This is Archicebus achilles, or "beginning long-tailed monkey." One of the very earliest of our primate ancestors, she weighed about an ounce, could fit in the palm of your hand, and lived in the trees when most of the Earth was a tropical paradise about 55 million years ago.
The frightened animals were desperately searching for food and had even resorted to eating bark from the trees they were trying to hide in.
One female orangutan was heavily pregnant, while another, who was still lactating, is thought to have had her baby snatched to be sold as a pet or killed before the rescue team arrived.
The final female was found with her scared baby clinging to her back and both were very thin from malnutrition.
The orangutans are darted with tranquilizer guns, caught in a net as they fall, and then hurried to the IAR rescue center.
Here's a 12-minute video of some of the rescue operations. (Note: Some of the footage is obviously troubling.)
One thing you can do: Always check the label on food products and cosmetics. If it says "palm oil", skip it.
P.S. I was wondering about other products that may be related to the palm oil industry, so I called the So Delicious company to check if their dairy free, coconut-based milks, creamers and frozen desserts come from those same palms. They assured me that they don't, and referred me to their sustainability page.
KCET interviews great ape researcher Craig Stanford about the demise of our closest cousins in the wild.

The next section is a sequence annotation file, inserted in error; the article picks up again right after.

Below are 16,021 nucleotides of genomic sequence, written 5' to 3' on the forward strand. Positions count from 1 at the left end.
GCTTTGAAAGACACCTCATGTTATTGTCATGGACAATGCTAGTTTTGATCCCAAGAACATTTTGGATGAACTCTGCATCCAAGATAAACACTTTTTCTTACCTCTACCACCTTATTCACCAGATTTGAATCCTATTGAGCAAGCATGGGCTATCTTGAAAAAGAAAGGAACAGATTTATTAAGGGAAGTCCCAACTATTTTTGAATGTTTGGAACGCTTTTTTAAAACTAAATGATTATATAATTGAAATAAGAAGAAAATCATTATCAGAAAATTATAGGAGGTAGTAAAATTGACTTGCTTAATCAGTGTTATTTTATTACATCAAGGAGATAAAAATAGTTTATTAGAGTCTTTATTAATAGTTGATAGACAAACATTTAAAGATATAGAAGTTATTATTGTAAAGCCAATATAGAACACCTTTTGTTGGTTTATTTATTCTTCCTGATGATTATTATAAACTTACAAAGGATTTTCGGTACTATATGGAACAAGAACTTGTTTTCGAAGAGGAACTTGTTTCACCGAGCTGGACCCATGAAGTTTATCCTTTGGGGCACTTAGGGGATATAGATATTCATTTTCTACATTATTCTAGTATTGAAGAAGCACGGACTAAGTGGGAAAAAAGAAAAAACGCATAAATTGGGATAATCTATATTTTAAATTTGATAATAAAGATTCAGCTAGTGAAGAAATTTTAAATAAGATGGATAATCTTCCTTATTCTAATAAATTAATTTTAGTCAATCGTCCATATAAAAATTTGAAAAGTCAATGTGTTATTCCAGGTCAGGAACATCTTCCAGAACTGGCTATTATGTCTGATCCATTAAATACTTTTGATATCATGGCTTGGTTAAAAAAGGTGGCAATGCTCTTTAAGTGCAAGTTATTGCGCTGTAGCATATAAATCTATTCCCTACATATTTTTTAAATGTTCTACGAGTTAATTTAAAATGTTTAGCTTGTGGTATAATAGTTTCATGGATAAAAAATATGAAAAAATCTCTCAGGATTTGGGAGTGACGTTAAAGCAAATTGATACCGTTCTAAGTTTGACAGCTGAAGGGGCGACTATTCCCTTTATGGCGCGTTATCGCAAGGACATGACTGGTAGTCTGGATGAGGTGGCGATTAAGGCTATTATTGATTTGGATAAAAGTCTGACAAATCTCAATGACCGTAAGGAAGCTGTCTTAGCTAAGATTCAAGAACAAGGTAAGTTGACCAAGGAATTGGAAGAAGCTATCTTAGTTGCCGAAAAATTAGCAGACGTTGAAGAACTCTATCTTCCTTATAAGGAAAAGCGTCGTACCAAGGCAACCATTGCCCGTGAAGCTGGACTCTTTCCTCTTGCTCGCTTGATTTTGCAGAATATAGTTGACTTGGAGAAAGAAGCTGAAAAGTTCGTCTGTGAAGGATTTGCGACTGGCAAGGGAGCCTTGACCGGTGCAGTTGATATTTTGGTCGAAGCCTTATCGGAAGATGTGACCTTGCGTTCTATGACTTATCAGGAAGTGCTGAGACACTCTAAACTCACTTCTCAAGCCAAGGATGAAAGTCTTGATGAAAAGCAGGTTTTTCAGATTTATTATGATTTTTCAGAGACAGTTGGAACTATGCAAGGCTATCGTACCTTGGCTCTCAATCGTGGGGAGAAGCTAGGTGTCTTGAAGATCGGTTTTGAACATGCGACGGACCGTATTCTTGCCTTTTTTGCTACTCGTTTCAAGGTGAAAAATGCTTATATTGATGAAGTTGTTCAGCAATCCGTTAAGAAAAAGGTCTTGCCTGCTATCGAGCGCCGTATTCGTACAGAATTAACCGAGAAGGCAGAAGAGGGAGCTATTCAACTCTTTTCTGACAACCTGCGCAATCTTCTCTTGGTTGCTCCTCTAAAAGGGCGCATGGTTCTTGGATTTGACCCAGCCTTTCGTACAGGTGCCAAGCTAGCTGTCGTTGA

Stanford explains why all the great apes will be extinct within a few decades unless action is taken right now. He says that such action is entirely practical, but there's no sign, right now, that it's about to be taken.
This is the most you're going to see of Camillo the chimpanzee – at least for the moment. When the San Antonio Express-News asked the Texas Biomedical Research Institute for an interview, along with a photo of the 22-year-old veteran of vivisection, Texas Biomed simply told them: "No interviews, no photos."
A delightful video from the Gut Aiderbichl sanctuary for traumatized chimpanzees and other primates in Austria.
We first met these guys, who came from laboratories where most of them had never even set foot out of doors, when they ventured into the sunlight for the first time in their lives. Nice to see them checking out the snow now!
The National Institutes of Health (NIH) has taken another big step toward bringing an end to the use of chimpanzees in research. But there’s still a long way to go – and it’s still quite uncertain where the retired chimpanzees can go and who’s going to pay for them.
In a change of plan from what was announced four months ago, the National Institutes of Health (NIH) has decided to release all 110 of its “research-ineligible” chimpanzees to sanctuary care – most likely at Chimp Haven in Louisiana.
Here’s a weird one: A group of researchers sets out to study empathy in monkeys. They want to understand altruism better. So they cook up a vivisection experiment that involves implanting electrodes deep into the brains of monkeys and then watching to see whether the monkeys will treat each other with kindness and what happens in their brains at the same time.